Published On: Sat, Nov 16th, 2019

Universal Credit UK: What tax code do Universal Credit claimants get? | Personal Finance | Finance

Universal Credit is a payment which may be claimed in order to help with living costs, and it may be paid to eligible claimants who are on a low income or out of work. If a person is employed, then the amount of Universal Credit they can get will depend on their earnings.

The work allowance is lower if a person gets help with housing costs, and in this situation it is £287 per month.

Otherwise, the monthly work allowance is £503.

Guidance from the Department for Work and Pensions (DWP) on Universal Credit is available online, and this includes information titled “Universal Credit and employers: frequently asked questions”, which was updated on August 12, 2016.

Information is compiled from questions asked by national employers and SMEs at Universal Credit events around the country.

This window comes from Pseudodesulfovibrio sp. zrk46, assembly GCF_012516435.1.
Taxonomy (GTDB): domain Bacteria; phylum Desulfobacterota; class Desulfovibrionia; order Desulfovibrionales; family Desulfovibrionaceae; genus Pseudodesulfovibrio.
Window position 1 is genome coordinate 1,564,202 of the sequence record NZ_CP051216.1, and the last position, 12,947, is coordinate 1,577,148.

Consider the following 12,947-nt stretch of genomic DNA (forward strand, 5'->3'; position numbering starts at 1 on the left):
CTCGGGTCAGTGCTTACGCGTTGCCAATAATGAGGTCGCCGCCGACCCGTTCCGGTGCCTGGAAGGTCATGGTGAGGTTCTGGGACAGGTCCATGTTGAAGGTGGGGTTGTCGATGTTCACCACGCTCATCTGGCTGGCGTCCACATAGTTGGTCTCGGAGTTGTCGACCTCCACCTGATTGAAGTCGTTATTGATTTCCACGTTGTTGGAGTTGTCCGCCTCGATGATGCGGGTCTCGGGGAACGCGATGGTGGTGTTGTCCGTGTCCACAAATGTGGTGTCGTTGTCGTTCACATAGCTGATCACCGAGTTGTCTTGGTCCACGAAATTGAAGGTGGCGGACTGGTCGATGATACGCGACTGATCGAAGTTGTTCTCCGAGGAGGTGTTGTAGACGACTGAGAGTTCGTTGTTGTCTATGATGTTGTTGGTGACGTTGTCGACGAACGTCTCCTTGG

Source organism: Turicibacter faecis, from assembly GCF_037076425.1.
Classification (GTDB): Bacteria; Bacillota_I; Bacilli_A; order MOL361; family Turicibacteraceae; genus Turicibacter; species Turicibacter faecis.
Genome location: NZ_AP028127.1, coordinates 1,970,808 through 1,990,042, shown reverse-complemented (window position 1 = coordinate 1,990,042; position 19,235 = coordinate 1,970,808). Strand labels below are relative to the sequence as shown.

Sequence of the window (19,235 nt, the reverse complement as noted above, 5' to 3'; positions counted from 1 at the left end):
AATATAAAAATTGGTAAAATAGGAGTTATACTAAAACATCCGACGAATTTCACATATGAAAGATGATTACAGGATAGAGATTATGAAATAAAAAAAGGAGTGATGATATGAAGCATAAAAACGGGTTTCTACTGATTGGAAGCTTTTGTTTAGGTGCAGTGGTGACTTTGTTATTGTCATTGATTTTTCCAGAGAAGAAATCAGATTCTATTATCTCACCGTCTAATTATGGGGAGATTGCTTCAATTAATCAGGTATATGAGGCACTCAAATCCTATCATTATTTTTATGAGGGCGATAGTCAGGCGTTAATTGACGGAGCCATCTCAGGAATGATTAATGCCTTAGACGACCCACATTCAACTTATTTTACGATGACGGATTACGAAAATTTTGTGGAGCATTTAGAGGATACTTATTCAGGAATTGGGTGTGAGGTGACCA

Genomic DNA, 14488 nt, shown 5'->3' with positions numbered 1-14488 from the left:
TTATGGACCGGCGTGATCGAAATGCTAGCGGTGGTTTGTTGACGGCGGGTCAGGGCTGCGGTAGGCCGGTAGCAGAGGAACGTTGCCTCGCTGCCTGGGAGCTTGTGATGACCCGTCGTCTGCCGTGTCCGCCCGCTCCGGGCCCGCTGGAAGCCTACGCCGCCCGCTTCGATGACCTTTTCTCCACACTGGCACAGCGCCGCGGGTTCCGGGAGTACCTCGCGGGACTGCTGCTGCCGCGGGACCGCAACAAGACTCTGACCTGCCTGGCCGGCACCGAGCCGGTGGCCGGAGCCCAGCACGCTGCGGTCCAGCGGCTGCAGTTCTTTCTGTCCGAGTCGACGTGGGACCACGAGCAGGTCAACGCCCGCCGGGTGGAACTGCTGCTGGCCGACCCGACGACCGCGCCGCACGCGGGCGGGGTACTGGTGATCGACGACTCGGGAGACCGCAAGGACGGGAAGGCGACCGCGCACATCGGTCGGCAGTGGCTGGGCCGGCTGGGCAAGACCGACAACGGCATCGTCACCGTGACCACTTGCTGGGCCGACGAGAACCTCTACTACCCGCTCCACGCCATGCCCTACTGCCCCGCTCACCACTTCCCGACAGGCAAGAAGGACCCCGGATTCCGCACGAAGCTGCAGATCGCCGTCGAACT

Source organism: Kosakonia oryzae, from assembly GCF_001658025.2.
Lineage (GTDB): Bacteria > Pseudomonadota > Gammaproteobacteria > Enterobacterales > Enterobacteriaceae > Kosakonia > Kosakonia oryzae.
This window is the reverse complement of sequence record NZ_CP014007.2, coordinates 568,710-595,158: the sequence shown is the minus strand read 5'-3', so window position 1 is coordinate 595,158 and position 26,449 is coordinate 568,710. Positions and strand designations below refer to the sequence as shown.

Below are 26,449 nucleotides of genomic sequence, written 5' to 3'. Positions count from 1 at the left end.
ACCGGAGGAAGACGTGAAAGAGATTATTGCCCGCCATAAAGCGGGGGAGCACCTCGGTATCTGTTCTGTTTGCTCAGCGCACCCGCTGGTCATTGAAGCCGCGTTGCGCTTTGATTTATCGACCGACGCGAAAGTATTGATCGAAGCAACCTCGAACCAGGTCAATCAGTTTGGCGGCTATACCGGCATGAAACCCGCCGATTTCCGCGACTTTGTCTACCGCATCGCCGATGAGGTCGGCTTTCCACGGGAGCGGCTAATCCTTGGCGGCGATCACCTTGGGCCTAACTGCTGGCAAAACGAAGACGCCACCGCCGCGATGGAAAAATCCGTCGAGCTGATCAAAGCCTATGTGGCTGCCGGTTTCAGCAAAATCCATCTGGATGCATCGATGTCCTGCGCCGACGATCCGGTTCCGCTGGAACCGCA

Among them is the question of what tax code employers should put Universal Credit claimants on.

A tax code is used by employers and pension providers in order to work out how much tax to take from one’s pay or pension.

HM Revenue and Customs (HMRC) will tell them which code should be used.

In the guidance, the response on the matter is: “Universal Credit claimants are no different to any other employee.

The letter L means that the taxpayer is entitled to the standard tax-free Personal Allowance.

Meanwhile, the numbers in a person’s tax code tell the employer or pension provider how much tax-free income one gets in the tax year.

After working out what tax-free income one is allowed in a tax year, the last digit in the tax-free income amount is removed.

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